What is conspiracy?



It’s hard to understand something if you don’t even know what it is. With that in mind, can you define conspiracy?

If you can’t, don’t feel bad. Most people intuitively know what conspiracy is, even if they can’t put it in words. My book What Is Conspiracy? dedicates an entire chapter to defining conspiracy. Let me give you a condensed version:

In fact, there are several definitions, but that’s a pretty good generic definition. Conspiracies are usually planned in secret, and they are usually criminal, immoral, or evil in nature. Conspiracies can be good, but even many good conspiracies hurt people (though they often deserve it).

The word conspiracy is based on the root word conspire, which usually describes a plot involving two or more people. This can be confusing, because, in criminal law, one person can be convicted of conspiracy. Lee Harvey Oswald is often described as a lone conspirator.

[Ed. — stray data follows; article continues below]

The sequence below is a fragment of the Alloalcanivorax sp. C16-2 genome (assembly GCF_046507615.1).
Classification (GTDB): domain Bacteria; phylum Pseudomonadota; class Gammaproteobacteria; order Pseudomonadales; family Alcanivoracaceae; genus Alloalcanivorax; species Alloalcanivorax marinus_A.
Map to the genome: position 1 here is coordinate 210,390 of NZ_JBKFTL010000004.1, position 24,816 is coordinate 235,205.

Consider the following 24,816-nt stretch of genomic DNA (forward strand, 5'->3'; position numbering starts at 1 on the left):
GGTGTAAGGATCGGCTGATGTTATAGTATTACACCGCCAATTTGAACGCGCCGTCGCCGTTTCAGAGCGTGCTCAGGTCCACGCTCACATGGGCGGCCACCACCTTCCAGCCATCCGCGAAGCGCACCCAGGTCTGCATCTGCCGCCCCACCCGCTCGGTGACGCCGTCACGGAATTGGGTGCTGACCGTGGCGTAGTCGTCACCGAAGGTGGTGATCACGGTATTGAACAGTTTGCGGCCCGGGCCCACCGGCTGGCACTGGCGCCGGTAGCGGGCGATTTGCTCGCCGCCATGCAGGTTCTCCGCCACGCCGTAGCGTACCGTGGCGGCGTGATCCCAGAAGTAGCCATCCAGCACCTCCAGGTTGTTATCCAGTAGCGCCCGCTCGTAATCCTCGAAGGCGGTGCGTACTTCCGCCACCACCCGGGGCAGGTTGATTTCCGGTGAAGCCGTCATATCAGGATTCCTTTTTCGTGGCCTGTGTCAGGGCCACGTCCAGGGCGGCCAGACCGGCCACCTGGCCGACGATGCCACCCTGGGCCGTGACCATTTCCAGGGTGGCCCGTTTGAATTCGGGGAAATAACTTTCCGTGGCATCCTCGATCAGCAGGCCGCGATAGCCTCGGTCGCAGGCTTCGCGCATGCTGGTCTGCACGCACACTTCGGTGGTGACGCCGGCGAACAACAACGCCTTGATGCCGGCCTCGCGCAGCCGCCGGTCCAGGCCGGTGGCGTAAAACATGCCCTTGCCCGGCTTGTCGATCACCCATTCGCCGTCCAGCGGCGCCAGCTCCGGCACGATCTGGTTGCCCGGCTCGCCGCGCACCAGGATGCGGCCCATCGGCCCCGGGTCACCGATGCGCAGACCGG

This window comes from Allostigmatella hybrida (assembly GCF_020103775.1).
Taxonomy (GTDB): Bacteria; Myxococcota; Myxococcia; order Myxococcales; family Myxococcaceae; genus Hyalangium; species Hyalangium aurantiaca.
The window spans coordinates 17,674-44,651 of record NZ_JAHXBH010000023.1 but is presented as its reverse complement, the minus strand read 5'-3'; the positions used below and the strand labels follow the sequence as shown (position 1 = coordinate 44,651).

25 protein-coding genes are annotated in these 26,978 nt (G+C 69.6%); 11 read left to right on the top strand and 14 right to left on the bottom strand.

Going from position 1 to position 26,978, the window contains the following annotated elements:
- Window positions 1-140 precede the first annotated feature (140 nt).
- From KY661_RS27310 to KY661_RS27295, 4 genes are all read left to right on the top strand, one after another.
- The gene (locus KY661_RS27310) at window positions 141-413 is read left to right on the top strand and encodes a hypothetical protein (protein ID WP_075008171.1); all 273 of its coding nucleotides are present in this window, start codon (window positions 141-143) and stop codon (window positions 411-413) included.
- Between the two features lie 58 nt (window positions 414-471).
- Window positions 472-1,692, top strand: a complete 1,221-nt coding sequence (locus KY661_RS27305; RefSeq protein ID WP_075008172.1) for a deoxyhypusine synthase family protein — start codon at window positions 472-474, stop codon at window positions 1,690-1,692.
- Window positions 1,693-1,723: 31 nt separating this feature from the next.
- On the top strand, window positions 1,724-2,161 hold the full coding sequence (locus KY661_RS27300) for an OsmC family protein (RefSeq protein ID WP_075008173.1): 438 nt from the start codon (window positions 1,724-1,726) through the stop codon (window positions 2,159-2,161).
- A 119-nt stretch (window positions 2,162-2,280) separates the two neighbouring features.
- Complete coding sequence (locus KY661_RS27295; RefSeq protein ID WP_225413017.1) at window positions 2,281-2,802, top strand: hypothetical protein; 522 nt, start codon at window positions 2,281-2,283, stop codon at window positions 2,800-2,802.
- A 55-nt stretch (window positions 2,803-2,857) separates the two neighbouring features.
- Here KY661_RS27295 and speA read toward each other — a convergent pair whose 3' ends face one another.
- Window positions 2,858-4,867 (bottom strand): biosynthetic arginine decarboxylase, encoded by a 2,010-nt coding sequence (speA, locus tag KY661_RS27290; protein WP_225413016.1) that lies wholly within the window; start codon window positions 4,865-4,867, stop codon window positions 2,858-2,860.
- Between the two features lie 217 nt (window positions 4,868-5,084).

So, how about it—can one person conspire? It’s easy to sidestep this question by simply replacing conspire or conspiracy with plot. The words conspiracy and plot essentially have the same meaning except that conspiracy is usually understood to involve more than one person, while plot can refer to any number of people, including lone individuals.

Conspiracy theory is more complex, but it most commonly describes a theory or maybe even a suspicion that there’s something fishy about a particular event, policy, or person. If you read something in the news about an attempted coup in a Latin American country and you instinctively think “Aha! I’ll bet the CIA is behind it!” you’re nursing a conspiracy theory.

Conspiracy theories vary wildly in quality. They can be credible, absurd, or somewhere in between. (See Conspiracy Classification)

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